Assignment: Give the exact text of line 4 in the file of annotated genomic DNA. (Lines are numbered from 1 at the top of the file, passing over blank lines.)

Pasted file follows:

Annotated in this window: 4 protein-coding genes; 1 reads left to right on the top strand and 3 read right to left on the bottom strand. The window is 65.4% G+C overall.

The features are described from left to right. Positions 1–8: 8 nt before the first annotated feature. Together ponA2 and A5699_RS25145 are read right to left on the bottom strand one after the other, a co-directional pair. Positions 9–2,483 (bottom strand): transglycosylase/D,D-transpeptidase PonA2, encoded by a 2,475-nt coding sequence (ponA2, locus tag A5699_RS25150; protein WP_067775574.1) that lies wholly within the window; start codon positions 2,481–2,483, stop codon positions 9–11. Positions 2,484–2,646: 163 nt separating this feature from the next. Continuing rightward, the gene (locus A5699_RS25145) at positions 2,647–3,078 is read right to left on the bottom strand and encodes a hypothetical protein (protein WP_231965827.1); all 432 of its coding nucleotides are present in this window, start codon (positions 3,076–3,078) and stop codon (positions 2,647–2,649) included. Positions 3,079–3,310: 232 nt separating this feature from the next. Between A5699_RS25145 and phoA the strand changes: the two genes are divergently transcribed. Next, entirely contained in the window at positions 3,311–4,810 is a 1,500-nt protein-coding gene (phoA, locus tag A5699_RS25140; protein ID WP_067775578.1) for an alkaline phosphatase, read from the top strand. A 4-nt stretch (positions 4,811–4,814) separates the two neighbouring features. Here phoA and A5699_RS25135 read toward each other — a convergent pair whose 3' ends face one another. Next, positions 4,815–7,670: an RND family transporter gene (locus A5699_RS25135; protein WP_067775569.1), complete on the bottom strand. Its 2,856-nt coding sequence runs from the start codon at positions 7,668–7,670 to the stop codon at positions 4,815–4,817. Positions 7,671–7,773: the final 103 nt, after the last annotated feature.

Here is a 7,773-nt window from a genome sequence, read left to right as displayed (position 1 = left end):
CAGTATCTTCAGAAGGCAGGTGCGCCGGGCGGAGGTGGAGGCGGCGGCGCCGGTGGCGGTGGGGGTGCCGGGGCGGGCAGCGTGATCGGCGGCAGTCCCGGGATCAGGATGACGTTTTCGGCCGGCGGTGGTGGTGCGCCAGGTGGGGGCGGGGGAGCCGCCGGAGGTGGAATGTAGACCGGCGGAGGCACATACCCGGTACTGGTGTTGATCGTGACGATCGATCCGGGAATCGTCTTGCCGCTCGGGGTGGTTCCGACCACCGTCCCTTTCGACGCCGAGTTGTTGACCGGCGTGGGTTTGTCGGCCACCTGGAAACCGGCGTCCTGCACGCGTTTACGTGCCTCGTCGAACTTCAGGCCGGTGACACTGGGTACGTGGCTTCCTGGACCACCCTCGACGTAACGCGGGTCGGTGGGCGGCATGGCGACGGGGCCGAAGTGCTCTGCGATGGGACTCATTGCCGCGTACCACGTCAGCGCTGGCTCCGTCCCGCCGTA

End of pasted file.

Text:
CAGTATCTTCAGAAGGCAGGTGCGCCGGGCGGAGGTGGAGGCGGCGGCGCCGGTGGCGGTGGGGGTGCCGGGGCGGGCAGCGTGATCGGCGGCAGTCCCGGGATCAGGATGACGTTTTCGGCCGGCGGTGGTGGTGCGCCAGGTGGGGGCGGGGGAGCCGCCGGAGGTGGAATGTAGACCGGCGGAGGCACATACCCGGTACTGGTGTTGATCGTGACGATCGATCCGGGAATCGTCTTGCCGCTCGGGGTGGTTCCGACCACCGTCCCTTTCGACGCCGAGTTGTTGACCGGCGTGGGTTTGTCGGCCACCTGGAAACCGGCGTCCTGCACGCGTTTACGTGCCTCGTCGAACTTCAGGCCGGTGACACTGGGTACGTGGCTTCCTGGACCACCCTCGACGTAACGCGGGTCGGTGGGCGGCATGGCGACGGGGCCGAAGTGCTCTGCGATGGGACTCATTGCCGCGTACCACGTCAGCGCTGGCTCCGTCCCGCCGTA